July 2010 Conference Call: Legal Marketing Roundtable

Approximately 20 attendees participated in a very active and productive discussion during the Marketing and Business Development Specialty Group's Third Quarter Conference Call.

Paula Black of Paula Black Legal Marketing and Graphic Design led the Group in a legal marketing "roundtable" discussion on topics submitted by members prior to the call. Topics included Lawyer/Law Firm Rankings, Martindale-Hubbell, Search Engine Rankings, Social Media Usage and Policies, New Business Referral Sources, Succession Planning and CRM Implementation. You can access the call by clicking here.

The next quarterly call will take place on Thursday, October 14th at 12 p.m. ET. Please mark your calendar!

Below you will find thoughts and advice based on a combination of today's discussion, some online research and personal experience. Thank you to Chris Cervellera, TAGLaw's new Marketing Coordinator, for contributing and compiling.

Lists and Directories
Lists and directories, like Martindale-Hubbell, are slowly becoming less relevant with the evolution of new media. Consider evaluating your relationship with these providers and determining whether or not they are generating business and justifying their cost. If not, reallocate those funds to more relevant forms of marketing such as, search engine optimization, Google Adwords, and business development initiatives targeted at current clients (low-hanging fruit) and desirable prospective clients.

Search Engine Optimization
Make sure your website(s) are developed in a way that is search engine friendly. Some things to investigate/consider:
- .xml sitemap submission to Google. Create a sitemap here, http://www.xml-sitemaps.com/ and then submit it to Google using their Site Master tools, www.google.com/webmasters.
- Blogs and news pages are indexed more frequently by search engines like Google and Bing.
- When using hyperlinks on your site, always use a "title" tag to help search engines index and rate.

CRM Solutions
CRM solutions are difficult to implement because of the amount of investment from a cost and training perspective. Choosing a solution that integrates with Outlook or other Enterprise Resource Planning (ERP) software is ideal.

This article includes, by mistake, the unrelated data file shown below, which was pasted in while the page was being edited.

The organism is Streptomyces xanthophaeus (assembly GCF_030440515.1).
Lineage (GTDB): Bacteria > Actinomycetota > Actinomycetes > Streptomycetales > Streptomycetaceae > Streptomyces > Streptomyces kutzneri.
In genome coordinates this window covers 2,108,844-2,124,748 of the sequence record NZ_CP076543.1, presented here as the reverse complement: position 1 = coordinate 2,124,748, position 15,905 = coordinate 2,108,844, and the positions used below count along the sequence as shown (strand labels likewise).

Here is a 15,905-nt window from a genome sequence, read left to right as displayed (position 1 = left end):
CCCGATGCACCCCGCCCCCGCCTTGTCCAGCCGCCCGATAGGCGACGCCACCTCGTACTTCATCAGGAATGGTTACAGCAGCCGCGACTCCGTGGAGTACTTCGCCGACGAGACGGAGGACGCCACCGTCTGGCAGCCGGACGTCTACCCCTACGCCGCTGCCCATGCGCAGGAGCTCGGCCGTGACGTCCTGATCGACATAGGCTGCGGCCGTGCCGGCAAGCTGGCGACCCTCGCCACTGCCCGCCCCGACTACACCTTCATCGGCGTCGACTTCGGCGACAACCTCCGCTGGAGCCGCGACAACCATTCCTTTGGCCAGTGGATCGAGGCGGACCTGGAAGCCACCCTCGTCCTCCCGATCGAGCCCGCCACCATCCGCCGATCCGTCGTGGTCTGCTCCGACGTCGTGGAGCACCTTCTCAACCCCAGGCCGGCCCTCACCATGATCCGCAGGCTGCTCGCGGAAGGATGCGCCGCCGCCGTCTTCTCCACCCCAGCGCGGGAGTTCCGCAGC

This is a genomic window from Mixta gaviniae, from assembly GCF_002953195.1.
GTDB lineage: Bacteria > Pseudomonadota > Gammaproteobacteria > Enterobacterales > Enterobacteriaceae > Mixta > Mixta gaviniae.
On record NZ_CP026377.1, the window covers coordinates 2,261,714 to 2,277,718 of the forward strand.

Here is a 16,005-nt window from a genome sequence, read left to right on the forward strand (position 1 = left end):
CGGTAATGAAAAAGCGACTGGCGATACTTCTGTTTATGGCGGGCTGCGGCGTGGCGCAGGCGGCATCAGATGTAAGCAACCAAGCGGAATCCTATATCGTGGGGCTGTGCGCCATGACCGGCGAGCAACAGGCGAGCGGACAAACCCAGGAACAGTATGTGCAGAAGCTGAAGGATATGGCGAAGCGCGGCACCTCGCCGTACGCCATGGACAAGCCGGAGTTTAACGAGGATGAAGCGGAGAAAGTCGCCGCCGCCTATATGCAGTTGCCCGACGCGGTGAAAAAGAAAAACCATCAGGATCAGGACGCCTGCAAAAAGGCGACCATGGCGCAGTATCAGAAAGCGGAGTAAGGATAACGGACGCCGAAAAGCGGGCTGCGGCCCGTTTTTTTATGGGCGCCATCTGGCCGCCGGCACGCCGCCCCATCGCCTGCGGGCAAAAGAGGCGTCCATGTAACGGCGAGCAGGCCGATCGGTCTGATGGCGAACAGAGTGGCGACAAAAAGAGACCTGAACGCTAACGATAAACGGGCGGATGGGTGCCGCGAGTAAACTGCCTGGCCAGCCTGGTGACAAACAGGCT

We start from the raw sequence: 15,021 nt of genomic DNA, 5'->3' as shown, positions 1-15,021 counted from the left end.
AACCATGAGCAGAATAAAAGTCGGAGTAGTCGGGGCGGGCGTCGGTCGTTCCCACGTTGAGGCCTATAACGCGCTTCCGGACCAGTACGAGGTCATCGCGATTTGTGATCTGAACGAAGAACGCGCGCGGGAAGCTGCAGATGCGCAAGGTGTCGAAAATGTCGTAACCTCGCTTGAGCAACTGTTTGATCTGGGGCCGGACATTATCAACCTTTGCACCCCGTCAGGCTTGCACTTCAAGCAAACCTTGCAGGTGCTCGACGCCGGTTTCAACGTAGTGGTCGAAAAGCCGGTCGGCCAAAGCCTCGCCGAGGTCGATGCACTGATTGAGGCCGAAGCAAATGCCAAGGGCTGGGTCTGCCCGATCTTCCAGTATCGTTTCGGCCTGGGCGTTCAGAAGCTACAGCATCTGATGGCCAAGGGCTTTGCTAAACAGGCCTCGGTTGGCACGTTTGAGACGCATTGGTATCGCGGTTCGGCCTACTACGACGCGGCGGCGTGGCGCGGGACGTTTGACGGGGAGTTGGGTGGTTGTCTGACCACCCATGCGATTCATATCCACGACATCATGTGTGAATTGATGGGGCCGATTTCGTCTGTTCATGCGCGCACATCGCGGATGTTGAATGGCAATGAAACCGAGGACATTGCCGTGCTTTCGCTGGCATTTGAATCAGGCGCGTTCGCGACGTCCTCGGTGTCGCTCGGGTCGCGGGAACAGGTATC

APEX was the name of the CRM solution that was given by a participant. http://www.apexit.com/psftcrmportal/index.html

Other CRM Solutions
- http://www.interaction.com/ (LexisNexis Solution)
- http://www.sap.com/solutions/business-suite/crm/index.epx

5 Ss of Social Media
Is social media right for you? Like any initiative, you must determine your objectives and create a strategy that will prove a valuable use of your time.

1. Strategize: Planning out a social media calendar or blog topics, tweets, and other content is the first step to creating a successful social media program. Once you have trained yourself to follow this strategy, you will be amazed at how quickly you become a social media pro. Also, to be successful at social media it is important to TRACK, TRACK, TRACK your results. Gauge this by the amount of followers/friends, "click backs" from your social media accounts, and whether or not people are aggregating your content (Google Alerts). This way you can gauge what channels and topics are working and what areas might need improvement or reevaluation to maximize ROI.

2. Short but sweet: Do not be longwinded. Keep what you have to say to a minimum and say it in a meaningful way that people will remember.

3. Share: Content with other outlets and organizations. It's a two way street, recirculate their content and you will be amazed at how many people will find you.

4. Stalk and follow influential people (social media evangelists): Find someone in your area of expertise that has accumulated a mass following and follow them. Build a relationship with them, even if they do not notice you, others might notice.

5. Serve: Use social media as a customer service tool to continue to grow existing relationships.

Survey by Martindale-Hubbell Survey on the Tracking of Lawyer-to-Lawyer Referrals

734 legal professionals from mid- and large-size law firms in Western and Eastern Europe, Asia, Latin America and the United States participated in the survey.

More than a quarter (26 percent) of those surveyed claim more than 20 percent of their annual revenue is derived from referrals. However, 27 percent of respondents claim their firm doesn't track referrals.

Of all non-U.S. based firms, 15 percent don’t track referrals at all. More significantly, U.S. firms have the highest proportion of not tracking referrals, which directly contrasts to the earlier claim from 94 percent of U.S. respondents that heavily rely on referral work from other U.S. firms.

Compared to all regions, practices based in Western Europe have the highest expectation of a reciprocal referral - 36 percent expect something back from a referral partner. However, less emphasis was placed on the nature and importance of reciprocal relationships overall, with just under 40 percent of all firms placing “some” importance on this factor.

Read the entire article here.

Please contact This email address is being protected from spambots. You need JavaScript enabled to view it. at any time with questions or comments, or with suggestions for topics for future calls.